The writer and producer Norman Lear, who died on Tuesday at 101, got his start in television in the 1950s, selling jokes and sketches to comedians like Jerry Lewis. After dabbling in film as a screenwriter and a director, Lear — already approaching his 50s — found unlikely success and a new career path when he convinced CBS to take a chance on his sitcom “All in the Family” in 1971. Though the show was based on the British series “Till Death Do Us Part,” Lear made his version distinctly American and of the moment, bringing spirited arguments about race, class, religion, politics and the generation gap into living rooms across the country.
When “All in the Family” became a phenomenon, Lear and his colleagues started producing spinoffs and similar series, filling the airwaves throughout the 1970s with critically acclaimed and high-rated shows about families from varied ethnic and economic backgrounds.
Lear’s golden touch dimmed by the end of the decade, as the audience’s tastes changed. But he’s still regularly cited as an influence and even sometimes as a direct mentor by TV writers and producers interested in engaging with pressing social issues in entertaining and provocative ways. And his original work had an unusual revival in the 21st century, which saw a modernized version of Lear’s “One Day at a Time” and multiple broadcast TV specials in which actors performed old Lear scripts live, treating them like canonical theater pieces.
Here are six of the best shows Lear was involved with:
‘All in the Family’ (1971-79)
For much of the 1960s, television producers tried to compete with the movies by making their shows more visually dynamic — more “cinematic,” in other words. But with “All in the Family,” Lear and his frequent writing-producing partner Bud Yorkin took TV back to its roots in live theater, staging what were essentially weekly one-act plays about the Queens-based Bunker family: the grouchy bigot Archie (Carroll O’Connor), his doting but dim wife Edith (Jean Stapleton), his feminist daughter Gloria (Sally Struthers) and his feisty liberal son-in-law Mike (Rob Reiner).
In the early seasons especially, the plots were minimal, and mainly an excuse to let these characters trade insights and insults while debating the issues of the day, in lengthy scenes at once uncomfortably intense and explosively funny.
Buy it on Apple TV.
The first “All in the Family” spinoff flips the original’s premise, shifting the setting from a ultraconservative, working-class Queens neighborhood to a proudly liberal upper-middle class home in Westchester County. In “Maude,” Bea Arthur plays the title character: an opinionated suburbanite who, like Archie Bunker, is certain she knows what’s wrong with the world … and who argues a lot about it with her family and neighbors.
A terrific show in its own right — featuring groundbreaking episodes that tackle topics like abortion, alcoholism and domestic violence — “Maude” is also the perfect counterpoint to “All in the Family,” making it clear that Lear and Yorkin saw the humanity and the flaws in people across the political spectrum.
Buy it on Amazon Prime Video or Apple TV.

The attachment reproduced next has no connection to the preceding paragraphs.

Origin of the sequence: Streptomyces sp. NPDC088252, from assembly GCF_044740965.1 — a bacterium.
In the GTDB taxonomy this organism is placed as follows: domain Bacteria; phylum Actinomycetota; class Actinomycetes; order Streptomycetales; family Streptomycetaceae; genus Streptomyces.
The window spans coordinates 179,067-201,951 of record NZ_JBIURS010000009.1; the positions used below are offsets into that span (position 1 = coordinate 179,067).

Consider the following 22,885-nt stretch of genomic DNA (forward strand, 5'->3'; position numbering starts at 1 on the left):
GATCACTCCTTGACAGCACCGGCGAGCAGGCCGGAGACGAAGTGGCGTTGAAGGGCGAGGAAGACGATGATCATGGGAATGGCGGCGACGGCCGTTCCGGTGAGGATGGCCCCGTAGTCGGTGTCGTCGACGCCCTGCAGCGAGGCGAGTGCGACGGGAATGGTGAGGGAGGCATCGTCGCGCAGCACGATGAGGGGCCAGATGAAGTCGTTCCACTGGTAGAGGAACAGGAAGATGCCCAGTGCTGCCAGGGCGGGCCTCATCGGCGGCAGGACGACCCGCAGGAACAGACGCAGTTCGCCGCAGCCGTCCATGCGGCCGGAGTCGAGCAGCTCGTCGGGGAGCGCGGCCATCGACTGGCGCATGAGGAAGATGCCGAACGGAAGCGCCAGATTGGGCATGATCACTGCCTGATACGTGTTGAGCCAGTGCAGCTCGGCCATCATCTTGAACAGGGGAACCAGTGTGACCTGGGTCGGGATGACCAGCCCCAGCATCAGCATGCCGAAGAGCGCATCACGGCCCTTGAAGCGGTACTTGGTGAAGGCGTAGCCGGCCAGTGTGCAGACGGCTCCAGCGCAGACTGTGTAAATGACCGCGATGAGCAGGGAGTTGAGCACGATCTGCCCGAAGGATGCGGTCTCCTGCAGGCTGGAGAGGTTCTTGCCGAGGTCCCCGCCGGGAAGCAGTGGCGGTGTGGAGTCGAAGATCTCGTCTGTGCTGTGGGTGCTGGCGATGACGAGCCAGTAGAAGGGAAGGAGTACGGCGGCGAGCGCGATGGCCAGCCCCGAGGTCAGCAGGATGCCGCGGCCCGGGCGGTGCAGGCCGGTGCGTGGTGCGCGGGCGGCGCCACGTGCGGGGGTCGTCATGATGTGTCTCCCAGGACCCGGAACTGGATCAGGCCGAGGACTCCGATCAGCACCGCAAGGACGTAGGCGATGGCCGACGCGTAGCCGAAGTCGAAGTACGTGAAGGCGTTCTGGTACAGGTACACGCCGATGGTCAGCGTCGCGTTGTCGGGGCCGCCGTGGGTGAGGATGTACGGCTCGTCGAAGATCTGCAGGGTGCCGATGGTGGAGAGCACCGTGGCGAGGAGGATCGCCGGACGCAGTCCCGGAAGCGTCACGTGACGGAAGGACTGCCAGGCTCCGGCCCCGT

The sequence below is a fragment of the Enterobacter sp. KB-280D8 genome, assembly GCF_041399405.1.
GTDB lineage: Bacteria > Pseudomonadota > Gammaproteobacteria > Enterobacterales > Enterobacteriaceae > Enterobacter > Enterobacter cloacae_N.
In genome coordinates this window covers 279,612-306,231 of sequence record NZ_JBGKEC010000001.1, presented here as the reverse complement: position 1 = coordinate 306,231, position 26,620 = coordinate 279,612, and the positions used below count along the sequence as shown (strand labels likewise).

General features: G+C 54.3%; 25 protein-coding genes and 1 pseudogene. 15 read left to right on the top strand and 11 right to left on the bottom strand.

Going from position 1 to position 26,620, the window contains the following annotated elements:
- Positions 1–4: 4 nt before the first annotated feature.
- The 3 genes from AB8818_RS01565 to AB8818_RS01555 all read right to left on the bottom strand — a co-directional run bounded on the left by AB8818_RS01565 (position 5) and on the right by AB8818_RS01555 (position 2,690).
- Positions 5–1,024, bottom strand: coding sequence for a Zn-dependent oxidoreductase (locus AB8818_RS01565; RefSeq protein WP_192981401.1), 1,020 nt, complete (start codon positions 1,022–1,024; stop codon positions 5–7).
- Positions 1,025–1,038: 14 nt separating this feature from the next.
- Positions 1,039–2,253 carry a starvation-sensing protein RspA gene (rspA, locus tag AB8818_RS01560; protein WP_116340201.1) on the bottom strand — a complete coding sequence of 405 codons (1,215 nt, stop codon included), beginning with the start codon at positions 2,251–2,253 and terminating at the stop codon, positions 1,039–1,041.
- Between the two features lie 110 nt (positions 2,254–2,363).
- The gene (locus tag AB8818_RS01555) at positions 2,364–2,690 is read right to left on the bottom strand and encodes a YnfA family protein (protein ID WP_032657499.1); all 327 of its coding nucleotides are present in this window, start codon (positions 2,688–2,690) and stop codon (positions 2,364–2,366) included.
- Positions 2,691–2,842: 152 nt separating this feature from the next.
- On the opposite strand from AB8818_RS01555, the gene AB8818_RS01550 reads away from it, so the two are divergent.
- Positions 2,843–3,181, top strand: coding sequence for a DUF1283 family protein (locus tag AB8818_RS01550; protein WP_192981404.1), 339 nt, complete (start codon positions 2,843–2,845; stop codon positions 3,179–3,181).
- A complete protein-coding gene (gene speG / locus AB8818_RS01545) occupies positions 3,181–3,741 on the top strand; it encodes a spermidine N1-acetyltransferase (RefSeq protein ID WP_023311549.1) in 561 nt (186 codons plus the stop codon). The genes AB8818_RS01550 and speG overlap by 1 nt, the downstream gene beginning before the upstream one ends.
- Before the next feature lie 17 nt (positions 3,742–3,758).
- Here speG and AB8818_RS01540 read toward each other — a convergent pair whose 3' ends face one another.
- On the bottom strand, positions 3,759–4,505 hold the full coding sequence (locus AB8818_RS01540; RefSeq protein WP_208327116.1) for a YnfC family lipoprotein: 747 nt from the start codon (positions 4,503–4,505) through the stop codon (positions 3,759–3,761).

‘Good Times’ (1974-79)
In the early seasons of “Maude,” the heroine occasionally clashed with her maid, Florida Evans (Esther Rolle), who had little patience for her well-meaning but often obstinate boss. Rolle’s performance earned her a sitcom of her own, playing Florida again, in a show about a close-knit but economically struggling Black family in the Chicago projects.
“Good Times” gave Lear and the series’s cocreators, Eric Monte and Mike Evans, the chance to explore the ways that the problems of the working classes fell differently on the Evanses of the world than they did for the Bunkers.
‘The Jeffersons’ (1975-85)
Just as “Maude” is a ritzy suburban spin on “All in the Family,” so “The Jeffersons” is like an upscale “Good Times,” weighing the issues a rich Black family faces in a high-end Manhattan neighborhood.
George Jefferson (Sherman Hemsley) is another indelible creation like Archie and Maude: a self-made man with a lot to say about the state of society and how to succeed. His ego is checked by his wife Louise (Isabel Sanford), who has to deal everyone he offends — from their privileged white neighbors to their sharp-tongued maid, Florence (Marla Gibbs).
Buy it on Amazon Prime Video.
‘One Day at a Time’ (1975-84)
Though it lacked the “from the front lines of the culture wars” hook of earlier Lear-produced sitcoms, “One Day at a Time” proved to be one of his most durable series — and, in its own way, it was strongly reflective of its time.
Set in a late 1970s and early ’80s Middle America hobbled by inflation, stagnant wages and broken homes, the show follows the divorced mother Ann Romano (Bonnie Franklin) and her precocious teenage daughters, Julie (Mackenzie Phillips) and Barbara (Valerie Bertinelli), as they try to avoid driving each other nuts in their tiny Indianapolis apartment. It’s a heartwarming dramedy that’s also honest about the emotional and economic strains of modern family life.
Buy it on Amazon Prime Video or Google Play.
‘One Day at a Time’ (2017-20)
The original “One Day at a Time” was much softer in tone than “All in the Family,” but the 21st-century remake flashes more of a cutting edge, while still retaining all the heart and humor of its forebear. Developed by Gloria Calderón Kellett and Mike Royce (with Lear onboard as a producer and godfather), the new version features a Cuban American family in Los Angeles, led by an Army vet named Penelope (Justina Machado) and her traditionalist mother Lydia (Rita Moreno). Spanning the tumultuous Trump years, this “One Day at a Time” hearkens back to Lear’s early shows in its style — with a lot of long scenes set in one cozy living space — and in the writers’ willingness to tackle everything from PTSD to immigration law to gender identity.
Stream it on Netflix.